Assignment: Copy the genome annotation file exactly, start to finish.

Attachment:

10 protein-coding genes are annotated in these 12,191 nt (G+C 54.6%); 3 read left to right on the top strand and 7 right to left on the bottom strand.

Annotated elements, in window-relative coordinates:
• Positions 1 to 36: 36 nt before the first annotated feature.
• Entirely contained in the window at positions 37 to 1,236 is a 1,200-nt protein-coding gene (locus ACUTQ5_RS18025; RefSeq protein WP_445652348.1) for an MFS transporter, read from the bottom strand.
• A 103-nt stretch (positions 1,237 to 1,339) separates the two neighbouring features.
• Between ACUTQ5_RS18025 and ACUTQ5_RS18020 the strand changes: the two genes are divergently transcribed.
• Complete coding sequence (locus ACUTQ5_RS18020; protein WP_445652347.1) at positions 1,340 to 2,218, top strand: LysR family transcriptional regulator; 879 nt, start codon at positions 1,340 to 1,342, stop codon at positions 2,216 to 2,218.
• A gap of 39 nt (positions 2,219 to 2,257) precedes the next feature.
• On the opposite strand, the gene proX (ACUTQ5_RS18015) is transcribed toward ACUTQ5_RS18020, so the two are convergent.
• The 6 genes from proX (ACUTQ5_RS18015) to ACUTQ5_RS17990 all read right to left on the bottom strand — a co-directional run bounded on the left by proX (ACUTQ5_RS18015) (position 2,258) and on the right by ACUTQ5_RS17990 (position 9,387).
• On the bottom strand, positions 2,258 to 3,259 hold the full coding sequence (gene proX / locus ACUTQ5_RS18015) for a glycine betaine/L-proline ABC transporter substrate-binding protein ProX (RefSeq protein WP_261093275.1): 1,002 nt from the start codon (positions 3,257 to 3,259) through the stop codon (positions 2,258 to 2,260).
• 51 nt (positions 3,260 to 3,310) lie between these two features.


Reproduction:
10 protein-coding genes are annotated in these 12,191 nt (G+C 54.6%); 3 read left to right on the top strand and 7 right to left on the bottom strand.

Annotated elements, in window-relative coordinates:
• Positions 1 to 36: 36 nt before the first annotated feature.
• Entirely contained in the window at positions 37 to 1,236 is a 1,200-nt protein-coding gene (locus ACUTQ5_RS18025; RefSeq protein WP_445652348.1) for an MFS transporter, read from the bottom strand.
• A 103-nt stretch (positions 1,237 to 1,339) separates the two neighbouring features.
• Between ACUTQ5_RS18025 and ACUTQ5_RS18020 the strand changes: the two genes are divergently transcribed.
• Complete coding sequence (locus ACUTQ5_RS18020; protein WP_445652347.1) at positions 1,340 to 2,218, top strand: LysR family transcriptional regulator; 879 nt, start codon at positions 1,340 to 1,342, stop codon at positions 2,216 to 2,218.
• A gap of 39 nt (positions 2,219 to 2,257) precedes the next feature.
• On the opposite strand, the gene proX (ACUTQ5_RS18015) is transcribed toward ACUTQ5_RS18020, so the two are convergent.
• The 6 genes from proX (ACUTQ5_RS18015) to ACUTQ5_RS17990 all read right to left on the bottom strand — a co-directional run bounded on the left by proX (ACUTQ5_RS18015) (position 2,258) and on the right by ACUTQ5_RS17990 (position 9,387).
• On the bottom strand, positions 2,258 to 3,259 hold the full coding sequence (gene proX / locus ACUTQ5_RS18015) for a glycine betaine/L-proline ABC transporter substrate-binding protein ProX (RefSeq protein WP_261093275.1): 1,002 nt from the start codon (positions 3,257 to 3,259) through the stop codon (positions 2,258 to 2,260).
• 51 nt (positions 3,260 to 3,310) lie between these two features.